Hole in the Donut Cultural Travel

In India, more than any other place on earth, the natural and spiritual worlds conjoin. Air and light, trees and mountains, animals and fire are all worshiped as gods. But the most important natural deity for Hindus is the Ganges River, an embodiment of the Goddess Ganga. A water goddess, Ganga originally tended the gardens of heaven. King Bhagirath begged Lord Brahma to force Ganga to descend to Earth and purify the soul of his 60,000 ancestors, whose ashes were trapped in purgatory. Impressed by the faithfulness of Bhagirath, who had meditated for 1,000 years prior to requesting this favor, Brahma ordered Ganga down to Earth.

Pilgrims gather at the ghats in Varanasi, India to immerse in the Ganges River

Pilgrims gather at the ghats in Varanasi, India to immerse in the Ganges River

The unhappy Ganga knew she could not disobey a command from the Gods, so she agreed. Secretly, however, she planned to descend with a speed so tremendous that her waters would wash away the Earth. Fortunately, Lord Shiva intervened. He caught the falling river on his head, channeling its flow through his matted locks and separating the waters into thousands of lesser streams. The lovely legend comes to life each spring, when soaring temperatures begin to melt snow and ice in the highest reaches of India’s Himalayas. Billions of droplets form rivulets that tumble down the precipitous mountains like tangled braids. They fatten with every mile, becoming white-capped torrents that surge through valleys and canyons, pulverizing the dense gray rock.

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Every evening after the sun sets, devotees perform the Aarti Fire Purifying Ceremony at Assi Ghat, on the banks of the Ganges River in Varanasi, India.

Mahabodhi Temple in Bodh Gaya, is the most important Buddhist pilgrimage site in India

Click on title to view photo in large format. Mahabodhi Temple in Bodh Gaya, India, is the most important Buddhist pilgrimage site in the world. The original temple that stood upon this site in Bodh Gaya was erected by Emperor Asoka in the 3rd century B.C. to mark the spot where Buddha attained enlightenment. The 164-foot high Mahabodhi Temple we see today was built during the 5th and 6th centuries and is one of the earliest examples of a Buddhist temple constructed of brick. Over time, the complex grew to include six sacred sites where Buddha meditated after attaining nirvana, spending one week in each spot. A seventh sacred place, the Lotus Pond, is located just outside the enclosure. In addition to Mahabodhi Temple, Buddhists make pilgrimages to Read More

Workers paint the shared steps between Vijayana Garam Ghat and Kedar Ghat in Varanasi, India

Click on title to view photo in large format. In Varanasi, India, more than 90 ghats (stairways) lead down to the banks of the Ganges River. Hindus come from around the world to immerse in the river they consider sacred. Unfortunately, this was often a difficult proposition. The ghats were covered in mountains of mud deposited by seasonal flooding. Worshipers avoided some ghats where the mud was slippery, but every year a handful of people lost their footing and perished in the treacherous currents. Recently, however, the situation has improved. Read More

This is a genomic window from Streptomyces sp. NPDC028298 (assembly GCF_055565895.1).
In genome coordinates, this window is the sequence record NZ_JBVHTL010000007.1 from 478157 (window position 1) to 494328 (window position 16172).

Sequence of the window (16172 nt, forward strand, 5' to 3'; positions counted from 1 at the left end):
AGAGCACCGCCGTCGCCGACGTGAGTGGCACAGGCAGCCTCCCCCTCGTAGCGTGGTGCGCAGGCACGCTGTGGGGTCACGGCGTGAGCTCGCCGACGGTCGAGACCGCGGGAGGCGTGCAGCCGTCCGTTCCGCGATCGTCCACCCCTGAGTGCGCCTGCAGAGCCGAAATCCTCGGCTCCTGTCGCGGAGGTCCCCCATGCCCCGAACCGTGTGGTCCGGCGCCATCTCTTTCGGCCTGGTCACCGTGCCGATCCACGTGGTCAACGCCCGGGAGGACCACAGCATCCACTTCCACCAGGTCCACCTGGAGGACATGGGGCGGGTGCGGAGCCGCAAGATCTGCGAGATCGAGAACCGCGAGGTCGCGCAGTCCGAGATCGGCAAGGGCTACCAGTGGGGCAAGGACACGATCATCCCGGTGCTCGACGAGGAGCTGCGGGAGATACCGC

Do it in ONE day only. Get in and get out.

That’s the advice I was repeatedly given about visiting the Taj Mahal in Agra, India. People said Agra was a dirty, dusty, crowded city that didn’t warrant a visit of more than a few hours. Being a bit of a rebel, however, I was unconvinced. Instead, I booked three nights at the DoubleTree by Hilton and hopped aboard a local bus in Delhi, determined to discover the best things to see and do in Agra.

In a nod to conformity, I decided to visit the Taj Mahal on my first day in Agra. A huge percentage of tourists visit this wonder of the world on day tours from Delhi. By 10 a.m., caravans of tour buses are vomiting thousands of visitors onto the grounds. Hoping to avoid the crowds and the midday heat, I planned to arrive before dawn. I scoured the list of do’s and don’ts on the official Taj Mahal website, especially noting items that were prohibited on the site. As per instructions, I removed my phone charger, headphones, anything that could be construed as a book, and extra camera batteries from my messenger bag.

The Taj Mahal, cloaked in smoke and haze

The Taj Mahal, cloaked in smoke and haze

The next morning, a moto-rickshaw dropped me at the east gate at 5:45 a.m. I bought my ticket for 1,000 Rupees (about $15 USD), picked up my bottle of water and booties to cover my shoes, and walked a quarter mile to join the women’s queue. By the time stepped up to the security checkpoint 45-minutes later, the sun had risen and I was sweating profusely. I stepped through the non-functioning metal detector and opened my bag for a search. Seconds later the security guard held up my small portable flashlight and shook his head. I was promptly ushered back outside. Fortunately, a kind-hearted shop owner offered to keep it for me. I dashed inside once again and managed to talk my way to the head of the line rather than waiting another hour. Read More

Dawn boat trip down the Ganges River in Varanasi, India

Click on title to view photo in large format. A sunrise boat trip down the Ganges River in Varanasi, India, is the very best way to experience some of the 90-plus ghats (stairways) that descend to its banks. Assi Ghat, the southernmost of the ghats, is a popular place to hire one of the small wooden boats that make the journey each morning. From here, boatmen row downstream to Manikarnika Ghat, the main cremation ghat. As the dull grey of pre-dawn begins to lift, boatmen turn around and head back past ancient Mughal palaces and brightly painted steps leading down to the water’s edge. Wherever the largest crowds have gathered, Read More